> Now I look for that, I can easily see that difference. afaict I barely glance at the mass of daffodils - I skip right across that field and start examining what isn't a field of daffodils.
Itís interesting to me how people see these. In one case someone said that they thought the buildings were a distraction and focused on the flowers & sky.
Also, a lot of what creates impact for these is scale. When reduced enough to be tolerable for web based viewing, they are at a small fraction, maybe 1/10th of the intended size. I think that drastically alters how people see the works.
> I can see that composition has a likeable swathe of pink and blue, and without the presence of other details like farm buildings I guess it's easier to put our own feelings into the picture - in that sense it's the more open ended picture.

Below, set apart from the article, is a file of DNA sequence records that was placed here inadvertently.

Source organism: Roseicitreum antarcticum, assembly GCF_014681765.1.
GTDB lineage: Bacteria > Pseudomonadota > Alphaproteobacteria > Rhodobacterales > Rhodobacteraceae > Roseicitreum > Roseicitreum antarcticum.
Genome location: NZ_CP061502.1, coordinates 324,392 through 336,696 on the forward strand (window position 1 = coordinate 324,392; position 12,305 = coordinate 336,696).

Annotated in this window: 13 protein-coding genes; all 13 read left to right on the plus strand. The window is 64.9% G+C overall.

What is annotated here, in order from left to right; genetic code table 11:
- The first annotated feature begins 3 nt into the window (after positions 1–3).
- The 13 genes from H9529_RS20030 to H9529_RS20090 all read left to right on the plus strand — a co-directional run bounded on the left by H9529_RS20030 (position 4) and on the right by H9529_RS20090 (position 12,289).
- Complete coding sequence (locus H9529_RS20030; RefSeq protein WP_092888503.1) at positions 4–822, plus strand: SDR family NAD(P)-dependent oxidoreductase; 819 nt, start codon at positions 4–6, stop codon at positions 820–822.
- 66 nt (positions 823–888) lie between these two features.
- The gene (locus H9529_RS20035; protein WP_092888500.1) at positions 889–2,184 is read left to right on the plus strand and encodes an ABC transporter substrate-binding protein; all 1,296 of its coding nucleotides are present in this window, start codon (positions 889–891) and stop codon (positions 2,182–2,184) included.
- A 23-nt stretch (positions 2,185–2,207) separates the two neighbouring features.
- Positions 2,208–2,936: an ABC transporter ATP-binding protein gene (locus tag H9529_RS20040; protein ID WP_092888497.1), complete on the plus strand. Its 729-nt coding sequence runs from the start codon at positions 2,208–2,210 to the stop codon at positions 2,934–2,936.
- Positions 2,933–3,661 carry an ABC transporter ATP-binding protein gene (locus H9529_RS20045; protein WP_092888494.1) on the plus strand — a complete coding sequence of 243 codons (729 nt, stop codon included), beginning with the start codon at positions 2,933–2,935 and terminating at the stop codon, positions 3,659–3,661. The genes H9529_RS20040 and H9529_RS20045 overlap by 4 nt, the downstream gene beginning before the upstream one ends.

Getting the viewer to project something of themself into the image is the grandest goal of all. Not that I have any knowledge of the skills to achieve this goal, but where in many cases a simple subject is what people tend to like, in this case it is the variations of a theme that serves the goal.
> And, on reflection, being a more open ended picture is quite a strength - perhaps a strength I don't appreciate enough ;-)
> (Perhaps that's also the case with the early bloomer - although the bloom seems small and far away.)
Very thoughtful comments. Thanks!